Dr William Griggs, a graduate of the University of Adelaide, does not think of himself as a miracle worker. But if you asked any one of the victims he has saved in multiple-casualty events (structure collapses, bombings, bus, train and aircraft crashes), they would tell you otherwise. His contribution to medicine, that includes an invention that was used to save the life of Pope John Paul II, could indeed be considered miraculous.
As a young man, Bill (as he prefers to be called) witnessed a car accident, which deeply affected him. Despite studying medicine at the time, he was unable to help due to his lack of practical medical training. This triggered a path to self-empowerment. Bill wanted to ensure that he had the capability to assist in any crisis. So in 1976, while still a student at the University, he began his medical career as a volunteer paramedic. In this role, he gained extensive hands-on experience and attended his 100th fatal road crash prior to even graduating from his Bachelor of Medicine, Bachelor of Surgery in 1981.
Bill went on to gain further qualifications in Anaesthesia, Intensive Care, and Aviation Medicine—skills that would see him complete hundreds of aeromedical retrievals and maritime helicopter winch rescues. He is now a world authority on trauma and disaster medicine and has first-hand experience at the front line of many catastrophic events including the 2002 and 2005 Bali Bombings, the Boxing Day Tsunami, Garuda Airlines crash in 2007, the maritime fire/explosion and the Samoan tsunami, both in 2009.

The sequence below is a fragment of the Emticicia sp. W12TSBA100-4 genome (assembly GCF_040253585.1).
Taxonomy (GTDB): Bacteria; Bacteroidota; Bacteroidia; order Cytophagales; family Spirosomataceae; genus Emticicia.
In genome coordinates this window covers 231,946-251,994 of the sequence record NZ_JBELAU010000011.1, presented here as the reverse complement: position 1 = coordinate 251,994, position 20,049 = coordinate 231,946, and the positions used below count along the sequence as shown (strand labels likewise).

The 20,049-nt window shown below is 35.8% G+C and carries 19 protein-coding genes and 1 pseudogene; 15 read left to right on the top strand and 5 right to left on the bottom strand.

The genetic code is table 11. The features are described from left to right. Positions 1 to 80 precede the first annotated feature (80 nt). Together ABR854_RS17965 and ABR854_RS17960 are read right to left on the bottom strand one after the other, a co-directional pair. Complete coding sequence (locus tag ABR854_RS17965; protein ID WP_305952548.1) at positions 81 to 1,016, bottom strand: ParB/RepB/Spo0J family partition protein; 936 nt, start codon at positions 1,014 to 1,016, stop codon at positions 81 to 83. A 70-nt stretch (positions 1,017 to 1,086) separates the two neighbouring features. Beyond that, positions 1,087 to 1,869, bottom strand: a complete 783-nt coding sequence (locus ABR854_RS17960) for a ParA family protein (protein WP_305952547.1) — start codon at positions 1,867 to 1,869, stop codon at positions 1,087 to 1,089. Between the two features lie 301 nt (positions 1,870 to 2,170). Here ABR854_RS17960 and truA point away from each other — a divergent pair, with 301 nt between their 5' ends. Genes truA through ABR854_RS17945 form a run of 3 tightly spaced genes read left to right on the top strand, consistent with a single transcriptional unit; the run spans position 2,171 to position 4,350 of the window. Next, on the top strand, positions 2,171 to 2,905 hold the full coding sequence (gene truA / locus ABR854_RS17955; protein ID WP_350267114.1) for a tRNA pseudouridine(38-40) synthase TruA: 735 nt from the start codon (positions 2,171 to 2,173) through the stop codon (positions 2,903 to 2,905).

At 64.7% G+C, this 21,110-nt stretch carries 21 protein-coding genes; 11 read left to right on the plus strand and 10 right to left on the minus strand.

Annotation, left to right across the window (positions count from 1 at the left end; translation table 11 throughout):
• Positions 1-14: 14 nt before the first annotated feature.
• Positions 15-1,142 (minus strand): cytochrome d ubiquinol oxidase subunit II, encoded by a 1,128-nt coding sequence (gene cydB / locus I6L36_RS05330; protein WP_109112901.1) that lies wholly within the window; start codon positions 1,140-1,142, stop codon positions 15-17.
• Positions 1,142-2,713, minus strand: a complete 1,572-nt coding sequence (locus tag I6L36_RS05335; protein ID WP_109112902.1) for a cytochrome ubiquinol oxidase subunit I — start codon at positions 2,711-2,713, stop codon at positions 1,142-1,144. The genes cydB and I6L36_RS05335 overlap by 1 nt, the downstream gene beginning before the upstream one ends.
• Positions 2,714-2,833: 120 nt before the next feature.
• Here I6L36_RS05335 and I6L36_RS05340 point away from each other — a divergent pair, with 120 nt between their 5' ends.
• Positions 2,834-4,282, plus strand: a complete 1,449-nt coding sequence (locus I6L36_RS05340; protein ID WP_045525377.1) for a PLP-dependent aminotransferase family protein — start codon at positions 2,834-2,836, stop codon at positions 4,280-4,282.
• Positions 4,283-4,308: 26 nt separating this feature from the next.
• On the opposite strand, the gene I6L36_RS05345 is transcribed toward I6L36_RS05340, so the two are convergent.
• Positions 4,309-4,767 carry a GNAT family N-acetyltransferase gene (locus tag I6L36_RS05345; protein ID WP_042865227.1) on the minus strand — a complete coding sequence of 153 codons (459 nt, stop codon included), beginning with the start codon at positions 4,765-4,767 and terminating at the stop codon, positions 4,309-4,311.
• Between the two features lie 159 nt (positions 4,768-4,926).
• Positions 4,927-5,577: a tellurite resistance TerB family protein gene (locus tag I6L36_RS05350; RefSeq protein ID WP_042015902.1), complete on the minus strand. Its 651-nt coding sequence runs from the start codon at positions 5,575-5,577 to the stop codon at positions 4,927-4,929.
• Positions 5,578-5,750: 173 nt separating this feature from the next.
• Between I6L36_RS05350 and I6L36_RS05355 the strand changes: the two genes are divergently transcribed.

Highly educated and trained, Bill has acquired the physical skills and mental prowess to assist in crisis situations, but it is his innate strength of character that has enabled him to lead teams and provide care in extraordinary circumstances. Just one example of this occurred in 1994, when Bill volunteered to attend the scene of South Australia’s biggest siege, where a gunman had shot a police officer 14 times. When he arrived, the police were yet to apprehend the gunman and shots were still being fired. With protection from police, Bill and his team rushed to the aid of the officer and treated him for more than 10 minutes in the line of fire. The bravery shown by Bill, along with his team and the policemen, helped save the police officer’s life.
In addition to his courageous work in trauma, Bill Griggs has added inventor to his list of accomplishments. In 1989, he invented a surgical instrument and procedure to make a breathing passage in the neck. Having unsuccessfully attempted to have it made at the hospital in which he worked, Bill created the instrument with the help of his father, a University of Adelaide mechanical engineering graduate. Now known as the percutaneous tracheotomy or ‘Griggs Technique’ and Griggs Kit forceps, these inventions were used in 2005 to save the life of Pope John Paul II.
Today Bill works at the Royal Adelaide Hospital as Director of the Trauma Service, a post he has held for 18 years. He also holds several other roles including:
Bill has also maintained his links with the University of Adelaide as Clinical Associate Professor, and returned to complete a Master of Business Administration in 2009.
In acknowledgement of his outstanding contributions, Bill’s service has been recognised through various honours. These include being named South Australian of the Year in 2009, receiving an Ambulance Service Medal (ASM) in the Queen’s Birthday Honours List in 2009, being named the SA recipient of Australian of the Year in 2006, being given a key to the City of Adelaide in 2006 and being made a Member of the Order of Australia (AM) in the Queen’s Birthday Honours List in 2003.
Bill lives by the motto that no matter how dire the situation appears, if you continue to strive to achieve the impossible, you may just succeed. This motto has certainly proven true of his life. Dr William Griggs has demonstrated that with passion, drive, selflessness, care and education, you can empower yourself to do remarkable things.
Dr William Griggs
Griggs invention was used to save the life of Pope John Paul II
At the front line of many catastrophic events